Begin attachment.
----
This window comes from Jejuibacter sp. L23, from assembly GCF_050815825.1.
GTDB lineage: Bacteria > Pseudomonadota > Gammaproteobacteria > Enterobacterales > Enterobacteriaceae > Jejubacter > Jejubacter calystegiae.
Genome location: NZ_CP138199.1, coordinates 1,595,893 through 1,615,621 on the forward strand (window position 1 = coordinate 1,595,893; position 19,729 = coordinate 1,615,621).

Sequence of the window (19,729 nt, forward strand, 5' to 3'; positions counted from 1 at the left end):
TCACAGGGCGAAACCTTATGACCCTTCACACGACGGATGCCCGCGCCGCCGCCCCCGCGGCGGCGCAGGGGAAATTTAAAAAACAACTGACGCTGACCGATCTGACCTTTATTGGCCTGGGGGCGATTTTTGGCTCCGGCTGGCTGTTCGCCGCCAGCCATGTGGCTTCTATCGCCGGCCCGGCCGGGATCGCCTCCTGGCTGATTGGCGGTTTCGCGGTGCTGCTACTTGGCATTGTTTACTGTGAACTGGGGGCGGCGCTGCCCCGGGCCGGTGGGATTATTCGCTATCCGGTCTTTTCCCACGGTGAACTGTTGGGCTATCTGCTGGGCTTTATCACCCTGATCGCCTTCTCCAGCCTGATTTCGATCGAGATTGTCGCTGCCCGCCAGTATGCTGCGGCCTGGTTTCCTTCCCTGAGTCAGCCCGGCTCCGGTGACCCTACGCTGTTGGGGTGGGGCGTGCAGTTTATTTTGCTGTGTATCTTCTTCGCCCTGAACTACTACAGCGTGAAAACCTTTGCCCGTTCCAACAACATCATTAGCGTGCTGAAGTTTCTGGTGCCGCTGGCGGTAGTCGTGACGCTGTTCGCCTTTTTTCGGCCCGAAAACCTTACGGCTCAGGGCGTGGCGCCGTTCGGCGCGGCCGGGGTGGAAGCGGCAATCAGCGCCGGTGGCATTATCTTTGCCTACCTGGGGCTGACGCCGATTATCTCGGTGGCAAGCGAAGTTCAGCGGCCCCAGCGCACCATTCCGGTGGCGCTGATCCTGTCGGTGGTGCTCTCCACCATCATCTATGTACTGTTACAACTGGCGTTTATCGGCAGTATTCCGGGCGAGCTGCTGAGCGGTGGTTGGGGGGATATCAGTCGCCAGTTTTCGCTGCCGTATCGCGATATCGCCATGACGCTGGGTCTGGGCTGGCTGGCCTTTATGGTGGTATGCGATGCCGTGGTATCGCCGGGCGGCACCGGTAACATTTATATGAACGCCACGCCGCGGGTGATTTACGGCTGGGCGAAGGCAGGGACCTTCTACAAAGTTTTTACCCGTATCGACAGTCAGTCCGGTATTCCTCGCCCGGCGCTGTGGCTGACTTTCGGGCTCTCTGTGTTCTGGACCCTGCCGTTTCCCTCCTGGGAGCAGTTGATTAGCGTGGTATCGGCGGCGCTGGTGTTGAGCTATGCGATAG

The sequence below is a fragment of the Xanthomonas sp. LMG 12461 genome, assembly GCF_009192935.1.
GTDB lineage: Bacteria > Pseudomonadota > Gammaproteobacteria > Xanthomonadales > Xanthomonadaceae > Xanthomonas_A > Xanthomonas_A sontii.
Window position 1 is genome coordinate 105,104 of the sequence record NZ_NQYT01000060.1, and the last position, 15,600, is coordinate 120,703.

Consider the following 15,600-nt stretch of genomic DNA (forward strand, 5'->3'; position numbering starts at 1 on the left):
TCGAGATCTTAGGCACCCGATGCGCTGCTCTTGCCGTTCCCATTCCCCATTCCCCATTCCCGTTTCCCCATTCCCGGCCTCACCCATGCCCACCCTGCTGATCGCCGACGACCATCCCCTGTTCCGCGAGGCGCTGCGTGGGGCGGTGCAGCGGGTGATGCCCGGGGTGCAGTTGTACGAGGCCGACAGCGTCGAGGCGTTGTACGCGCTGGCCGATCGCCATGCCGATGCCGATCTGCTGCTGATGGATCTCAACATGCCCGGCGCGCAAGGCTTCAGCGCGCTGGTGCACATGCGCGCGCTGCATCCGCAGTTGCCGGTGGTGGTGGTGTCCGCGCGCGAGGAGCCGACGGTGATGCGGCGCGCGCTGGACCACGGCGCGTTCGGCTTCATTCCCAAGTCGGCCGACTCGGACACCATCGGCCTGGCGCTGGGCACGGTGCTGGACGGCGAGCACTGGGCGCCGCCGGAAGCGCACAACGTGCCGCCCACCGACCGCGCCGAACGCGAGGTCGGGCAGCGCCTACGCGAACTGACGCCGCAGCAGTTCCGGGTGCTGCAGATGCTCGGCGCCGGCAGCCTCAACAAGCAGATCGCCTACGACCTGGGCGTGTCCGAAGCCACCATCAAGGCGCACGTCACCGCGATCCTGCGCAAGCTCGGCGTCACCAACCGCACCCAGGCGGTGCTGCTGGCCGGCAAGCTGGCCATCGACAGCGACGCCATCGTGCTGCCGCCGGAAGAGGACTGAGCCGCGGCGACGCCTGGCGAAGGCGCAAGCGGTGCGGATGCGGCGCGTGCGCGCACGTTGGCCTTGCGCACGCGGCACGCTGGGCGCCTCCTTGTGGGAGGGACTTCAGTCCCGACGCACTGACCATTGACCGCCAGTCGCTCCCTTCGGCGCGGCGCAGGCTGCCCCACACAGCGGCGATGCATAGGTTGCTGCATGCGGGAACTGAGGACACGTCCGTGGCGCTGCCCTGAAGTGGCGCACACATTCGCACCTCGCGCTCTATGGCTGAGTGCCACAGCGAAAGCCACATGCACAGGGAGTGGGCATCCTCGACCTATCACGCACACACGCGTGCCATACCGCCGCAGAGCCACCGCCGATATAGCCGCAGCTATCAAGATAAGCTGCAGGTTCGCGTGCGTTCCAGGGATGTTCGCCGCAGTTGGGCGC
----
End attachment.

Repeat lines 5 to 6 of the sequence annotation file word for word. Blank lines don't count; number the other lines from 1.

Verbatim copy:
TCACAGGGCGAAACCTTATGACCCTTCACACGACGGATGCCCGCGCCGCCGCCCCCGCGGCGGCGCAGGGGAAATTTAAAAAACAACTGACGCTGACCGATCTGACCTTTATTGGCCTGGGGGCGATTTTTGGCTCCGGCTGGCTGTTCGCCGCCAGCCATGTGGCTTCTATCGCCGGCCCGGCCGGGATCGCCTCCTGGCTGATTGGCGGTTTCGCGGTGCTGCTACTTGGCATTGTTTACTGTGAACTGGGGGCGGCGCTGCCCCGGGCCGGTGGGATTATTCGCTATCCGGTCTTTTCCCACGGTGAACTGTTGGGCTATCTGCTGGGCTTTATCACCCTGATCGCCTTCTCCAGCCTGATTTCGATCGAGATTGTCGCTGCCCGCCAGTATGCTGCGGCCTGGTTTCCTTCCCTGAGTCAGCCCGGCTCCGGTGACCCTACGCTGTTGGGGTGGGGCGTGCAGTTTATTTTGCTGTGTATCTTCTTCGCCCTGAACTACTACAGCGTGAAAACCTTTGCCCGTTCCAACAACATCATTAGCGTGCTGAAGTTTCTGGTGCCGCTGGCGGTAGTCGTGACGCTGTTCGCCTTTTTTCGGCCCGAAAACCTTACGGCTCAGGGCGTGGCGCCGTTCGGCGCGGCCGGGGTGGAAGCGGCAATCAGCGCCGGTGGCATTATCTTTGCCTACCTGGGGCTGACGCCGATTATCTCGGTGGCAAGCGAAGTTCAGCGGCCCCAGCGCACCATTCCGGTGGCGCTGATCCTGTCGGTGGTGCTCTCCACCATCATCTATGTACTGTTACAACTGGCGTTTATCGGCAGTATTCCGGGCGAGCTGCTGAGCGGTGGTTGGGGGGATATCAGTCGCCAGTTTTCGCTGCCGTATCGCGATATCGCCATGACGCTGGGTCTGGGCTGGCTGGCCTTTATGGTGGTATGCGATGCCGTGGTATCGCCGGGCGGCACCGGTAACATTTATATGAACGCCACGCCGCGGGTGATTTACGGCTGGGCGAAGGCAGGGACCTTCTACAAAGTTTTTACCCGTATCGACAGTCAGTCCGGTATTCCTCGCCCGGCGCTGTGGCTGACTTTCGGGCTCTCTGTGTTCTGGACCCTGCCGTTTCCCTCCTGGGAGCAGTTGATTAGCGTGGTATCGGCGGCGCTGGTGTTGAGCTATGCGATAG

The sequence below is a fragment of the Xanthomonas sp. LMG 12461 genome, assembly GCF_009192935.1.